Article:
Sexmob’s Nino Rota Tribute: Best Album of the Year?
Over the years, with his long-running quartet Sexmob, the Millennial Territory Orchestra and elsewhere, trumpeter Steven Bernstein has made a career of reinventing repertoires to suit his distinctive, livewire style, veering from the sunnier side of the street (Sly Stone) into the shadows (John Barry’s James Bond scores). One of Bernstein’s more ambitious and wildly successful efforts with Sexmob, a collection of Nino Rota themes to Fellini films titled Cinema Circus & Spaghetti, is out now. It’s an interesting coincidence that of all the jazz albums that have come out so far in 2013, the two that pack the biggest wallop are both collections of film music from trumpeters: this one, and Ibrahim Maalouf‘s Wind (itself a homage to Miles Davis’ soundtrack to Ascenseur Pour L’Echafaud.) What makes this one so good? Bernstein takes Rota’s themes and strips them to the bone, pulls out the inner noir menace and then brings it centerstage, dripping and lurid. Although some tracks on the album are considerably brighter than that, a gleeful macabre resonance pervades this album. One can only think that both Rota and Fellini would be proud. Hubristic as this sounds, the album is as good or better than the source material. While Bernstein is about a lot more than just menace and rage against the dying of the light, if there’s anybody who gets what noir is all about, it’s him.
They make the Amarcord theme a dirge, maxing out the original’s underlying angst, opening with drummer Kenny Wollesen’s gongs before Bernstein whispers in with a quavering microtonal Peter Lorre unease, Tony Scherr’s magnificently precise, purposeful bass guitar kicking off a slow processional as Briggan Krauss’ tenor sax joins the harmonies. It finally resolves in a menacing minor-key explosion: one of the most deliciously dark pieces of music to come out this year.
Juliet of the Sprits manages to simultaneously be a creepy shuffle and a lively dance, Krauss and Bernstein switching good cop/bad cop roles – and is there a bassist anywhere in the world who gets as juicy and incisive a tone as Scherr does? They strip the La Strada theme down to the underlying tension, first with a reggae pulse, then with a fluttering bop edge. Volpina (also from Amarcord) counterintuitively has the bass doing the lively introductions, then they take it to church with a New Orleans flair. The papararazzo theme from La Dolce Vita juxtaposes jaggedly rhythmic knife’s-edge intensity with a rather sarcastic interpretation of the original’s jaunty swing, Wollesen leading the charge. Toby Dammit’s Last Act reverts to the dirgey ambience, a long workout in downtown Asian inflections and moody reggae lin lieu of monster psychedelia.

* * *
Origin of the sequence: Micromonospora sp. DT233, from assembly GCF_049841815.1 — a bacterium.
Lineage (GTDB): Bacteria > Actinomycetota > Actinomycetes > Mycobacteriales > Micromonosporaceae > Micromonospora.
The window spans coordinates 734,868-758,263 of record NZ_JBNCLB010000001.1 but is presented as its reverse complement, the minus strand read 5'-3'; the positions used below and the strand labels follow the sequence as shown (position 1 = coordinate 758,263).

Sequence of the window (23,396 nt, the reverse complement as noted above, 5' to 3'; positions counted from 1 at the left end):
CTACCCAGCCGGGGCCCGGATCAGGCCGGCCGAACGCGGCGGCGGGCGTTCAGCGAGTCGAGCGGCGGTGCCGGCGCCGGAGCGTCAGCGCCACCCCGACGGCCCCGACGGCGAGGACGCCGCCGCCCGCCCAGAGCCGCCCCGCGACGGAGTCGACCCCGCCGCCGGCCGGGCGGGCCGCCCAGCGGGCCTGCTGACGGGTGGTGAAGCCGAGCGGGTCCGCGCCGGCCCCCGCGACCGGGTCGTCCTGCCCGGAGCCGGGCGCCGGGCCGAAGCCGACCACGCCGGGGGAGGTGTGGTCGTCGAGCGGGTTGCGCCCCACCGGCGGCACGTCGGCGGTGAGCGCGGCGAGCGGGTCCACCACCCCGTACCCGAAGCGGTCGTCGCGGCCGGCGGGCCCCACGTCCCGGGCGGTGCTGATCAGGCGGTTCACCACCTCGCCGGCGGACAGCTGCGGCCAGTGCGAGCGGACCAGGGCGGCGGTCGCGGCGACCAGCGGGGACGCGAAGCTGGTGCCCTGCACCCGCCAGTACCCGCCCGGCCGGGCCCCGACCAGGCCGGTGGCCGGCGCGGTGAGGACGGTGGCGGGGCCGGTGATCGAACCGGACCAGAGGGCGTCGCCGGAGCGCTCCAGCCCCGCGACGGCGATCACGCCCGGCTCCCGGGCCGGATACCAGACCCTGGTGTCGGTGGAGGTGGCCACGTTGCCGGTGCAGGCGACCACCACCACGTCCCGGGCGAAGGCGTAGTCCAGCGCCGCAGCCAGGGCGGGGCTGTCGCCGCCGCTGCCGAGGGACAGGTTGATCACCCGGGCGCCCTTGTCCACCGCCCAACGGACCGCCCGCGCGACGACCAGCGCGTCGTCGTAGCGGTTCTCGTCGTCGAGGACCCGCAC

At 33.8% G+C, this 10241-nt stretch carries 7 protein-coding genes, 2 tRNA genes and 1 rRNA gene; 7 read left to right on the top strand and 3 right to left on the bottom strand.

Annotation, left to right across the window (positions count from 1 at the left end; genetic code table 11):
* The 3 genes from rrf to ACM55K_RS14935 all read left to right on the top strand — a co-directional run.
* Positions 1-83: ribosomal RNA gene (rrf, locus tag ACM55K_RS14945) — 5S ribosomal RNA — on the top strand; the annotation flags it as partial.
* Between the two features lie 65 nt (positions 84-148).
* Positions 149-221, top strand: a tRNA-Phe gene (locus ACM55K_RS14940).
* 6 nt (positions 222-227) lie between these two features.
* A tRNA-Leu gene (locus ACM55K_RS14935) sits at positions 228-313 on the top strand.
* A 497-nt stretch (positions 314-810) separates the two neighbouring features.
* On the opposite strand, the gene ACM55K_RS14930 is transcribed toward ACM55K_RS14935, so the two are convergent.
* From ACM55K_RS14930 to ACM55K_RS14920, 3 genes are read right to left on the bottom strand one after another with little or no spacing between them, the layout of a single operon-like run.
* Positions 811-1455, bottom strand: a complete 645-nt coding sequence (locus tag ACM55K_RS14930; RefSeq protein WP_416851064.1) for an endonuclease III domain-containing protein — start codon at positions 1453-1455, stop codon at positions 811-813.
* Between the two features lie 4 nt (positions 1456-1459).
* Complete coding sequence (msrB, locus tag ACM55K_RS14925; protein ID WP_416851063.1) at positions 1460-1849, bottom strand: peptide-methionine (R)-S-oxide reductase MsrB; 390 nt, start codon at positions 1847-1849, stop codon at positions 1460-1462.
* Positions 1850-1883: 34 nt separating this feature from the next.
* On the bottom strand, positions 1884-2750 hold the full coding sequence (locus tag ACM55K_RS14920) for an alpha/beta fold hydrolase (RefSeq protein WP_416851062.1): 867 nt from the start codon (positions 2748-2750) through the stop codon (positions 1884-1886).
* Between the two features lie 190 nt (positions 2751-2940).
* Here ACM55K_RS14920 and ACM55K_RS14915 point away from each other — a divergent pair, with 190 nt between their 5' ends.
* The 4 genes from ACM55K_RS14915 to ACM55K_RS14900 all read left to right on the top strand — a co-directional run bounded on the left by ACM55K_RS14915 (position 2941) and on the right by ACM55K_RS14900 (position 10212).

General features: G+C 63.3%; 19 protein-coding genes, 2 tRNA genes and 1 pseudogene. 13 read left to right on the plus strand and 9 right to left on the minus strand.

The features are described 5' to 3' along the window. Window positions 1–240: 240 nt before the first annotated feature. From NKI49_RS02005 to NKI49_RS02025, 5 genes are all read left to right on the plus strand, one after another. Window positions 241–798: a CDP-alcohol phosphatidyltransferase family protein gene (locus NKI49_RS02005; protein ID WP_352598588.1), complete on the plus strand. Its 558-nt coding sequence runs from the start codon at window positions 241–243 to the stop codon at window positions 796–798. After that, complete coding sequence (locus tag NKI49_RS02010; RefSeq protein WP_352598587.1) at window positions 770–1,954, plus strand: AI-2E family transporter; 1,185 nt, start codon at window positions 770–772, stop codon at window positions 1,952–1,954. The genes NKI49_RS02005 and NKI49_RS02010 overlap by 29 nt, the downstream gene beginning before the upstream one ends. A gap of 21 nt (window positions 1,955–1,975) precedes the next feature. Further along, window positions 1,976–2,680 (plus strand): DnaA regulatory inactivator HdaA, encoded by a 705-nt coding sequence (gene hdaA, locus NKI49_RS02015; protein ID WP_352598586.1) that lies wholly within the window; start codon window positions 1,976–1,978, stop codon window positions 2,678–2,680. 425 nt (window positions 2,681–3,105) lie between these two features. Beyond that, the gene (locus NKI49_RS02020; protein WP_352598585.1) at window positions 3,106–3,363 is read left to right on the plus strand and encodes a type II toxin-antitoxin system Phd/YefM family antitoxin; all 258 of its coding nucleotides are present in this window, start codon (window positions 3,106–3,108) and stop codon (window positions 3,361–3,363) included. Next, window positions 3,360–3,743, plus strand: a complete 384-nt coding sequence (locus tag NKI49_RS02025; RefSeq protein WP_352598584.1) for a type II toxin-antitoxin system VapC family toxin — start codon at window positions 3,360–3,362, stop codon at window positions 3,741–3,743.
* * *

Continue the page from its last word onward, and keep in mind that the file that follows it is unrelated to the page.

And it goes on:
The La Dolce Vita main theme strolls acidically along with a shivery bass pulse, a look back to Bernstein’s Lounge Lizards days. Zamparo (from La Strada) brings back the skin-peeling PiL dub vibe, while Nadia Gray (another La Dolce Vita interlude) and The Grand Hotel (from Amarcord) each get ripped to shreds in a merciless circus-punk frenzy, the latter reverting once again to hazy Asian dub. Scherr does Gelsomina solo, with lots of warmly rubato chords, a prelude to a sarcastically marching remake of I Vitelloni. There’s also an epic, bitingly bittersweet bonus track, Spirits of the Dead, Wollesen’s vibraphone and Krauss’ stately multitracking up against Bernstein’s leaps and bounds. Those who aren’t already aware of it may also be interested in Hal Wilner’s 1981 Amarcord Nino Rota album, which gave Bernstein his initial inspiration for this one. Best jazz album of 2013? One of them, without a doubt.
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